Britain has taken the global lead in offshore wind, but is this an accomplishment to be proud of? The Economist doesn’t think so:
[O]ffshore wind power is staggeringly expensive. Dieter Helm, an economist at Oxford University, describes it as “among the most expensive ways of marginally reducing carbon emissions known to man”. Under a subsidy system unveiled late in 2013, the government guarantees farms at sea £155 ($250) per megawatt hour for their juice. That is three times the current wholesale price of electricity and about 60% more than is promised to onshore turbines…Ten-metre waves and salty gales are just two of the hazards that keep offshore costs high. Second-world-war bombs on the seabed are slowing new projects in Germany; in December Scottish Power, an energy firm, scrapped plans for 300 turbines on a site filled with basking sharks.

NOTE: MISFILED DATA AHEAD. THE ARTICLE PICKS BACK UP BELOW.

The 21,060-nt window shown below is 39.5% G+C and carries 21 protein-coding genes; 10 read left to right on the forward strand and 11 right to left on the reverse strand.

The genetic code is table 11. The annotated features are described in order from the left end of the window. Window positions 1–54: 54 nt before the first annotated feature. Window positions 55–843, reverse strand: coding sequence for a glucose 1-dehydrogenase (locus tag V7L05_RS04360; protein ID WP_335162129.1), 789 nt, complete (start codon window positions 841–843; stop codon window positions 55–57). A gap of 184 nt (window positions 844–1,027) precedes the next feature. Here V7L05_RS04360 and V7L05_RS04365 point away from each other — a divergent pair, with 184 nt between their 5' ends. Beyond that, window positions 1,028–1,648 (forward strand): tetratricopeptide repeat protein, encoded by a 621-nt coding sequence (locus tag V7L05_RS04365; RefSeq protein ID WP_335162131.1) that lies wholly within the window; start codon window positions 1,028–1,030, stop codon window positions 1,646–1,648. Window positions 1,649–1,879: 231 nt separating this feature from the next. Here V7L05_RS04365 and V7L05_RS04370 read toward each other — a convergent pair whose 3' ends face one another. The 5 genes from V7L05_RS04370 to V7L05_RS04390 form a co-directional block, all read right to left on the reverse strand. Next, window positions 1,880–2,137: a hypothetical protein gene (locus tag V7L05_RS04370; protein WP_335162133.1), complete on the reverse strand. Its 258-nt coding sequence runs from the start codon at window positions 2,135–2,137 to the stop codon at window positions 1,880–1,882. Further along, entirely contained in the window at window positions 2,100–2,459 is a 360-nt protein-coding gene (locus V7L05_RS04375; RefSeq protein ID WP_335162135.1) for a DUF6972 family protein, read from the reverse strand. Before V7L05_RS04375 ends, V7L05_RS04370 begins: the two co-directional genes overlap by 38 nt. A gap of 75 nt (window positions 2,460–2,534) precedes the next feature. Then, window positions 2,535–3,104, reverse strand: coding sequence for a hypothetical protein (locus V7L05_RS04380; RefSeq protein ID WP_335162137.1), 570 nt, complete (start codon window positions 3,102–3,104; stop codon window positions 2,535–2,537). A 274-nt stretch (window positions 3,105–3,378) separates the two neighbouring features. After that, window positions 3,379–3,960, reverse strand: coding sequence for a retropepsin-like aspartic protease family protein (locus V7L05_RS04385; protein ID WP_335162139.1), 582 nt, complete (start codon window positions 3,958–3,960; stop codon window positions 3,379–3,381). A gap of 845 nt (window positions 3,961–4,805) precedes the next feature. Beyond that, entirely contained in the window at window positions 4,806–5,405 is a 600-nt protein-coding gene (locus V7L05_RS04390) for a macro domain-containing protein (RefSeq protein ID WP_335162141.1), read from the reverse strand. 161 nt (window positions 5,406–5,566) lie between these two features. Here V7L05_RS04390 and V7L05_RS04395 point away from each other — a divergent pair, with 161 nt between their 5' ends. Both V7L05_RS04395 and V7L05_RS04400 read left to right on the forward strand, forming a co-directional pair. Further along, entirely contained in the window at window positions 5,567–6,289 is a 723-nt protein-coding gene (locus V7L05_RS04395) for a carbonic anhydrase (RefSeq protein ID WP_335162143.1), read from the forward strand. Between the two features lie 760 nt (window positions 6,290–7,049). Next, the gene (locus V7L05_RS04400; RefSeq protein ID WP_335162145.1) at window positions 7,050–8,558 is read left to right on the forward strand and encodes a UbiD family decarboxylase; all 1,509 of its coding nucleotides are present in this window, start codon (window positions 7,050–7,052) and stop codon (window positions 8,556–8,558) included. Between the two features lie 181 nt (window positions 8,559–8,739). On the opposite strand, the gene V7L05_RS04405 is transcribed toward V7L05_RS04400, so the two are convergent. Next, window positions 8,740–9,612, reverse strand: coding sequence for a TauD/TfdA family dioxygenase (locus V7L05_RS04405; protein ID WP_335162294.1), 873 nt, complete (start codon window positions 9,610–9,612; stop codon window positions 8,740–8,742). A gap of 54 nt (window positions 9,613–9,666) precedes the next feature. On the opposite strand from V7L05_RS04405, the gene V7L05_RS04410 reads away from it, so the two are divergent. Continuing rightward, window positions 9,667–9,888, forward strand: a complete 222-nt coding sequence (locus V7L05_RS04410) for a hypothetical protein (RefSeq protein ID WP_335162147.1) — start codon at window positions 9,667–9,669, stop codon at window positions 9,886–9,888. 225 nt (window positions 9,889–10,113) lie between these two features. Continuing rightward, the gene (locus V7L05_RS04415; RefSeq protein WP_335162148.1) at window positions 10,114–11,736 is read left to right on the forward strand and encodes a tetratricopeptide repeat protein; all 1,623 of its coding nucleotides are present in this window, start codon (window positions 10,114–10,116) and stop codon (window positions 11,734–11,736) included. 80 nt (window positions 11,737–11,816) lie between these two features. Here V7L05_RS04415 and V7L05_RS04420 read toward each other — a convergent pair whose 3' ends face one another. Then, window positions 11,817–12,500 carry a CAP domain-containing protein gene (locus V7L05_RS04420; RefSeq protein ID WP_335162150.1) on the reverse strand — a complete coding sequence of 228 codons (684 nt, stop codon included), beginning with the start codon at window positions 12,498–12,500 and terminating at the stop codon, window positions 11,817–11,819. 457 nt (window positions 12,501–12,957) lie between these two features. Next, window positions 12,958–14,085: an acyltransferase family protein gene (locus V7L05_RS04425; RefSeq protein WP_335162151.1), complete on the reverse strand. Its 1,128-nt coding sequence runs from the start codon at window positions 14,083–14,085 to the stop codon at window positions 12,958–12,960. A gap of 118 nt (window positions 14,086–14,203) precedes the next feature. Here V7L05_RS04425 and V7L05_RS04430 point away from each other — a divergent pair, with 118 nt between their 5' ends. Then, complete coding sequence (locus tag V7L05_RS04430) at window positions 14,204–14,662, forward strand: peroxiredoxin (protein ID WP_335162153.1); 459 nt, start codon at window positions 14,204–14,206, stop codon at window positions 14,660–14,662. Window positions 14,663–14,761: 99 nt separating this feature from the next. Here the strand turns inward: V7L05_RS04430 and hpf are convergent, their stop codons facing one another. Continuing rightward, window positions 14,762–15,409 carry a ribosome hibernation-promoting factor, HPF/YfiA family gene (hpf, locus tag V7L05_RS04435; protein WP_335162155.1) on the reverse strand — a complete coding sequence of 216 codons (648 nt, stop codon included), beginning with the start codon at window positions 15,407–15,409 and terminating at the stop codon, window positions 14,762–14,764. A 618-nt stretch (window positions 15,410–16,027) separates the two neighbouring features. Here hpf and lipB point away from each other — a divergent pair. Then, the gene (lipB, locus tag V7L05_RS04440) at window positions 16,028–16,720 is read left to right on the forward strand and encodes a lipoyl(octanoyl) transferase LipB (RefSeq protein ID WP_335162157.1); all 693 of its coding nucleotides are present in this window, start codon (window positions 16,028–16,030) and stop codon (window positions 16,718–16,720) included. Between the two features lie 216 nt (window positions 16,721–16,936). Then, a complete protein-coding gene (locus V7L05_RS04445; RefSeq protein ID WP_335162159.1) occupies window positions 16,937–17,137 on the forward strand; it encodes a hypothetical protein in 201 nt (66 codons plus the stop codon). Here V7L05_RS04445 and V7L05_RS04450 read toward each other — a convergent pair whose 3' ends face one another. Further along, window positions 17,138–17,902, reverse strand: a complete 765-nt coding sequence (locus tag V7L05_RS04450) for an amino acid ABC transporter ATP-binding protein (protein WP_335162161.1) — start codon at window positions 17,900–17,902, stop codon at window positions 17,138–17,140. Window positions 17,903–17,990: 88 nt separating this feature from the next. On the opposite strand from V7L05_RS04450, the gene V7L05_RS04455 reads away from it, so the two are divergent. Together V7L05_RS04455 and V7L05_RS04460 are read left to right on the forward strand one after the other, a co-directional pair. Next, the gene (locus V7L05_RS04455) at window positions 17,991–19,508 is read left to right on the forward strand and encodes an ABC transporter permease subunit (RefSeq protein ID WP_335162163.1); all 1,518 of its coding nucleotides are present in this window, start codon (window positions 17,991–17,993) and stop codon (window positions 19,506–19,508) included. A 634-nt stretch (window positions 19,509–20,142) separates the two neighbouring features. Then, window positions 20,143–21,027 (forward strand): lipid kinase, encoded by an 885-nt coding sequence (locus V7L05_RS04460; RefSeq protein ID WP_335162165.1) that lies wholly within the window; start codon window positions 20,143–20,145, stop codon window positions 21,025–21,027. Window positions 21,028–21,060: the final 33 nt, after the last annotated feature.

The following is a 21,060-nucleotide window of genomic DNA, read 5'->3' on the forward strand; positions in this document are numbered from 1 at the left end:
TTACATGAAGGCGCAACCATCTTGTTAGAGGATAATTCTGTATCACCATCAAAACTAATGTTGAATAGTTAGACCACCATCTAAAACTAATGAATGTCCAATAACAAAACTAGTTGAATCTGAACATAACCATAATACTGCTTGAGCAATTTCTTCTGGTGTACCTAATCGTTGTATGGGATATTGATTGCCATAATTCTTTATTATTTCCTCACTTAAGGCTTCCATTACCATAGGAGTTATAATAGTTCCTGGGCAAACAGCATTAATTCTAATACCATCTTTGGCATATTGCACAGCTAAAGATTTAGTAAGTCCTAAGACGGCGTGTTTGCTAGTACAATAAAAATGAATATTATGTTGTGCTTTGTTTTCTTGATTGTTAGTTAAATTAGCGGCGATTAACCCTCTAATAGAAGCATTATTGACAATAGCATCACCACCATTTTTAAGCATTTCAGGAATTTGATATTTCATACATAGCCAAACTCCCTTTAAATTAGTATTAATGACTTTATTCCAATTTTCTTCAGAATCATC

Of course, the wind industry would like to see more farms built; in fact, that’s its solution for bringing costs down. But as farms keep getting sited farther offshore in deeper, more remote waters, its difficult to imagine offshore wind competing with other energy sources in the near- or even medium-term future.A German company recently scuppered plans to build the world’s largest offshore wind farm off the coast of Britain, citing difficult technical and market conditions. That failure may have been in the UK’s best interest, because the costs of building and operating these green fantasies is eventually passed on to the consumer. The British public is already chafing over high energy costs, and building more wind farms is the surest way to ensure those costs keep rising.Britain may imagine itself as a first-mover in a potentially lucrative field, but it’s worth looking around and questioning why so few other countries have made the effort to invest in offshore wind. Unless and until the technology and economics of the situation change dramatically, these farms will remain a burden for the governments that subsidize them.